Yes, says novelist Phyllis Gebauer, and here’s why...

Grief. Women’s sexuality. Aging. Self-actualization. If you have any doubt that these are hot-button issues in today’s culture, browse the women’s studies and/or psychology sections of any bookstore. Pay attention to what’s on the docket of so many afternoon television talk shows. Read the “life” section of the newspaper or of any magazine that covers contemporary society and culture, from Psychology Today to AARP The Magazine. Or, best of all, talk frankly with any widow who’s as honest—and as entertaining—as Phyllis Gebauer, author of Hot Widow.

Phyllis began her widowhood, as she puts it, “hot off the press,” cast into adventures of the mind, body, and spirit for which she’d had no previous training. She had to live with the painful memories of her husband’s final days while bombarded by obligations and challenges. She found herself “hot and bothered,” flummoxed by her feelings, delving into therapy to understand her weaknesses and appreciate her strengths. One thing she found out: to men she was “hot stuff.” How to live with that when she had so little past experience? Perhaps she had to learn to enjoy her solitude. Perhaps, but by this time she was “hot and heavy” with a grief that wouldn’t leave and a depression that threatened her sanity and her life. Still, she weathered the storm and has now recovered her spirit to the point that she can say—in spite of or because of all she’s been through—that she is up for life and “hot to trot.”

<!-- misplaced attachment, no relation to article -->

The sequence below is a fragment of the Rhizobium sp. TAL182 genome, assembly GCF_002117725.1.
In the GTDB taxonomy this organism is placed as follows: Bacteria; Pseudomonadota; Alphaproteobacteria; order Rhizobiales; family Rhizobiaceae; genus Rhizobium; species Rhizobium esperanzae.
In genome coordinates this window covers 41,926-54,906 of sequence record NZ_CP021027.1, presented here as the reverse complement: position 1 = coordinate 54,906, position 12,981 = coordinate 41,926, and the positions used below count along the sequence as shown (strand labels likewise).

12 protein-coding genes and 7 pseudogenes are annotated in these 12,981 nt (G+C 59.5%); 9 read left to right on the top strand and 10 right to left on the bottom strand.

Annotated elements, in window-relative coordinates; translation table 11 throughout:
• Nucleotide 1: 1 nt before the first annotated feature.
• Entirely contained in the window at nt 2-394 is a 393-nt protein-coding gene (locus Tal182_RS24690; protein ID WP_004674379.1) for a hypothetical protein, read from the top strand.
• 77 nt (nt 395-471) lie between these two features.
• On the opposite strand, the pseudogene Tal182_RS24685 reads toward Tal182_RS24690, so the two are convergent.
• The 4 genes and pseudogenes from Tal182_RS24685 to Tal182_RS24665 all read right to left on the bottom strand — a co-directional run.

Hot Widow
is a different kind of coming-of-age story. It’s about a woman who married right out of college, who never had children, and who suddenly—after forty-seven years of being treated like a princess by her adoring husband—finds herself on her own. The story follows her first two years of widowhood, during which she changes from sheltered (aging) child to grown-up, independent woman. In the course of various sexual, therapeutic, and travel adventures she encounters major highs and crippling lows, but her courage and pluck pull her through, and by the end of the book she has finally become whole without her other half.

Phyllis Gebauer teaches fiction at UCLA Extension and leads workshops throughout Southern California on memoir writing and writing one’s way through grief and loss. She is the author of the novel The Pagan Blessing (Viking Press 1979, Fithian Press 2006).


Hot Widow
A Memoir
Phyllis Gebauer
ISBN 978-156474-471-5
ISBN 156474-471-X
296 pages, paperback, $16.95

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